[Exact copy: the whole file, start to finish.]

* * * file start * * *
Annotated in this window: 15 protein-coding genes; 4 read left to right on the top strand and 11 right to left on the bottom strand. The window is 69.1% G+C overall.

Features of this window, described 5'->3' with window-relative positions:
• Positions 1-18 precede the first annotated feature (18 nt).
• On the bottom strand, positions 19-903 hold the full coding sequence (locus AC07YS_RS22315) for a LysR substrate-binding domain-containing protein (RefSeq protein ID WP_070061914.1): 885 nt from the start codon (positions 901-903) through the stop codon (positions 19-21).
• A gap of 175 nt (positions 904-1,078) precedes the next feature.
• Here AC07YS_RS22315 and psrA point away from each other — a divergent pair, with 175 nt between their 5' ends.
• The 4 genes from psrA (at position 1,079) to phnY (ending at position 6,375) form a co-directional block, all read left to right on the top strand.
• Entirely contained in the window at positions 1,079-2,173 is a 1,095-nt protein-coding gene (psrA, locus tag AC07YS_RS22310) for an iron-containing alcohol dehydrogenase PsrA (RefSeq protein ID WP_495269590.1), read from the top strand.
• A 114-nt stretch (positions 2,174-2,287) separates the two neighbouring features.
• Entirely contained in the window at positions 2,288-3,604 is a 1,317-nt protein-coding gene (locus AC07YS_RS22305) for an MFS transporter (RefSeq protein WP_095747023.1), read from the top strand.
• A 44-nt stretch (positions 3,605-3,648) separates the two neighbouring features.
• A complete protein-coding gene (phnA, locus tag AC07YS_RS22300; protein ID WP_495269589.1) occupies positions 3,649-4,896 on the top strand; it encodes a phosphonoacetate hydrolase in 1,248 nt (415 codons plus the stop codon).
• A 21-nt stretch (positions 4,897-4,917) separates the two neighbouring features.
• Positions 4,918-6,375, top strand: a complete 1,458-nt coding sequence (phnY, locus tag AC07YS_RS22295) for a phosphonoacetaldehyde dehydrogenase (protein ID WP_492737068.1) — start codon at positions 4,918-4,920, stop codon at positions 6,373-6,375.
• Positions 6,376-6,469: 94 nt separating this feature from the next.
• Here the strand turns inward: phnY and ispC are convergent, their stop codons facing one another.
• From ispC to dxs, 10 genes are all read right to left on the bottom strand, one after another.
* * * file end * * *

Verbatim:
Annotated in this window: 15 protein-coding genes; 4 read left to right on the top strand and 11 right to left on the bottom strand. The window is 69.1% G+C overall.

Features of this window, described 5'->3' with window-relative positions:
• Positions 1-18 precede the first annotated feature (18 nt).
• On the bottom strand, positions 19-903 hold the full coding sequence (locus AC07YS_RS22315) for a LysR substrate-binding domain-containing protein (RefSeq protein ID WP_070061914.1): 885 nt from the start codon (positions 901-903) through the stop codon (positions 19-21).
• A gap of 175 nt (positions 904-1,078) precedes the next feature.
• Here AC07YS_RS22315 and psrA point away from each other — a divergent pair, with 175 nt between their 5' ends.
• The 4 genes from psrA (at position 1,079) to phnY (ending at position 6,375) form a co-directional block, all read left to right on the top strand.
• Entirely contained in the window at positions 1,079-2,173 is a 1,095-nt protein-coding gene (psrA, locus tag AC07YS_RS22310) for an iron-containing alcohol dehydrogenase PsrA (RefSeq protein ID WP_495269590.1), read from the top strand.
• A 114-nt stretch (positions 2,174-2,287) separates the two neighbouring features.
• Entirely contained in the window at positions 2,288-3,604 is a 1,317-nt protein-coding gene (locus AC07YS_RS22305) for an MFS transporter (RefSeq protein WP_095747023.1), read from the top strand.
• A 44-nt stretch (positions 3,605-3,648) separates the two neighbouring features.
• A complete protein-coding gene (phnA, locus tag AC07YS_RS22300; protein ID WP_495269589.1) occupies positions 3,649-4,896 on the top strand; it encodes a phosphonoacetate hydrolase in 1,248 nt (415 codons plus the stop codon).
• A 21-nt stretch (positions 4,897-4,917) separates the two neighbouring features.
• Positions 4,918-6,375, top strand: a complete 1,458-nt coding sequence (phnY, locus tag AC07YS_RS22295) for a phosphonoacetaldehyde dehydrogenase (protein ID WP_492737068.1) — start codon at positions 4,918-4,920, stop codon at positions 6,373-6,375.
• Positions 6,376-6,469: 94 nt separating this feature from the next.
• Here the strand turns inward: phnY and ispC are convergent, their stop codons facing one another.
• From ispC to dxs, 10 genes are all read right to left on the bottom strand, one after another.